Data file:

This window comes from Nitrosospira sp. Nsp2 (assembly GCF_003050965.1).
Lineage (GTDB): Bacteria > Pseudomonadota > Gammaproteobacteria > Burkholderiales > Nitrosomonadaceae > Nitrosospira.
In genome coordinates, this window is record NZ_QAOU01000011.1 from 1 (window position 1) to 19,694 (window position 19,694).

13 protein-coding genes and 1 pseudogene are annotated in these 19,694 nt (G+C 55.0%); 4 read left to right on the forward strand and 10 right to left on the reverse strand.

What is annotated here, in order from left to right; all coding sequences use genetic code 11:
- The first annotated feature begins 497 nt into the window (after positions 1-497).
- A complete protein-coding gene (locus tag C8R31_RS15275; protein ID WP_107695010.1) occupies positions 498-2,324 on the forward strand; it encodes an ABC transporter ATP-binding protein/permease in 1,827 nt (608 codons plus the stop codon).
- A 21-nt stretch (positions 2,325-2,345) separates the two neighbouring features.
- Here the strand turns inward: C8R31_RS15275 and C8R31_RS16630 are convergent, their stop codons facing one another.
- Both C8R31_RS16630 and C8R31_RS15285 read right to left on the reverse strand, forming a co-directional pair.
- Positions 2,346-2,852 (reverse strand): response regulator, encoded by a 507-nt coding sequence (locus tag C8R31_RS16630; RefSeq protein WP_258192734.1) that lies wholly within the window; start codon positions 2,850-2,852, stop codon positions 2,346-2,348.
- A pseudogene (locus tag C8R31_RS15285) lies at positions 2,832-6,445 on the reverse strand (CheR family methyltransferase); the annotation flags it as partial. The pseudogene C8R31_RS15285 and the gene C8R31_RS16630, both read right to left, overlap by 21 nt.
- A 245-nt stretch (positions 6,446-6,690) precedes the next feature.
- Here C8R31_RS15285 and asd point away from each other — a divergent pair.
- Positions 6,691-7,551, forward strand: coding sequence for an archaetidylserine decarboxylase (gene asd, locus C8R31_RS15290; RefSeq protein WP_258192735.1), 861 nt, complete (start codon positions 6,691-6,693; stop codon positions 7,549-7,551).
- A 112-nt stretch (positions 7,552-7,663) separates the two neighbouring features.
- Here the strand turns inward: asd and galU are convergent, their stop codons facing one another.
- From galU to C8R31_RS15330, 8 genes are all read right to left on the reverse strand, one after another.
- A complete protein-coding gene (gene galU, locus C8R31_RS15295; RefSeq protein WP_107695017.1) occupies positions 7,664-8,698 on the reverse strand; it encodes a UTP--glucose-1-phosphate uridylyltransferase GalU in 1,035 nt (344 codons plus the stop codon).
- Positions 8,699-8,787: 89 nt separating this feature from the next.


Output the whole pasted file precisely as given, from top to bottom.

This window comes from Nitrosospira sp. Nsp2 (assembly GCF_003050965.1).
Lineage (GTDB): Bacteria > Pseudomonadota > Gammaproteobacteria > Burkholderiales > Nitrosomonadaceae > Nitrosospira.
In genome coordinates, this window is record NZ_QAOU01000011.1 from 1 (window position 1) to 19,694 (window position 19,694).

13 protein-coding genes and 1 pseudogene are annotated in these 19,694 nt (G+C 55.0%); 4 read left to right on the forward strand and 10 right to left on the reverse strand.

What is annotated here, in order from left to right; all coding sequences use genetic code 11:
- The first annotated feature begins 497 nt into the window (after positions 1-497).
- A complete protein-coding gene (locus tag C8R31_RS15275; protein ID WP_107695010.1) occupies positions 498-2,324 on the forward strand; it encodes an ABC transporter ATP-binding protein/permease in 1,827 nt (608 codons plus the stop codon).
- A 21-nt stretch (positions 2,325-2,345) separates the two neighbouring features.
- Here the strand turns inward: C8R31_RS15275 and C8R31_RS16630 are convergent, their stop codons facing one another.
- Both C8R31_RS16630 and C8R31_RS15285 read right to left on the reverse strand, forming a co-directional pair.
- Positions 2,346-2,852 (reverse strand): response regulator, encoded by a 507-nt coding sequence (locus tag C8R31_RS16630; RefSeq protein WP_258192734.1) that lies wholly within the window; start codon positions 2,850-2,852, stop codon positions 2,346-2,348.
- A pseudogene (locus tag C8R31_RS15285) lies at positions 2,832-6,445 on the reverse strand (CheR family methyltransferase); the annotation flags it as partial. The pseudogene C8R31_RS15285 and the gene C8R31_RS16630, both read right to left, overlap by 21 nt.
- A 245-nt stretch (positions 6,446-6,690) precedes the next feature.
- Here C8R31_RS15285 and asd point away from each other — a divergent pair.
- Positions 6,691-7,551, forward strand: coding sequence for an archaetidylserine decarboxylase (gene asd, locus C8R31_RS15290; RefSeq protein WP_258192735.1), 861 nt, complete (start codon positions 6,691-6,693; stop codon positions 7,549-7,551).
- A 112-nt stretch (positions 7,552-7,663) separates the two neighbouring features.
- Here the strand turns inward: asd and galU are convergent, their stop codons facing one another.
- From galU to C8R31_RS15330, 8 genes are all read right to left on the reverse strand, one after another.
- A complete protein-coding gene (gene galU, locus C8R31_RS15295; RefSeq protein WP_107695017.1) occupies positions 7,664-8,698 on the reverse strand; it encodes a UTP--glucose-1-phosphate uridylyltransferase GalU in 1,035 nt (344 codons plus the stop codon).
- Positions 8,699-8,787: 89 nt separating this feature from the next.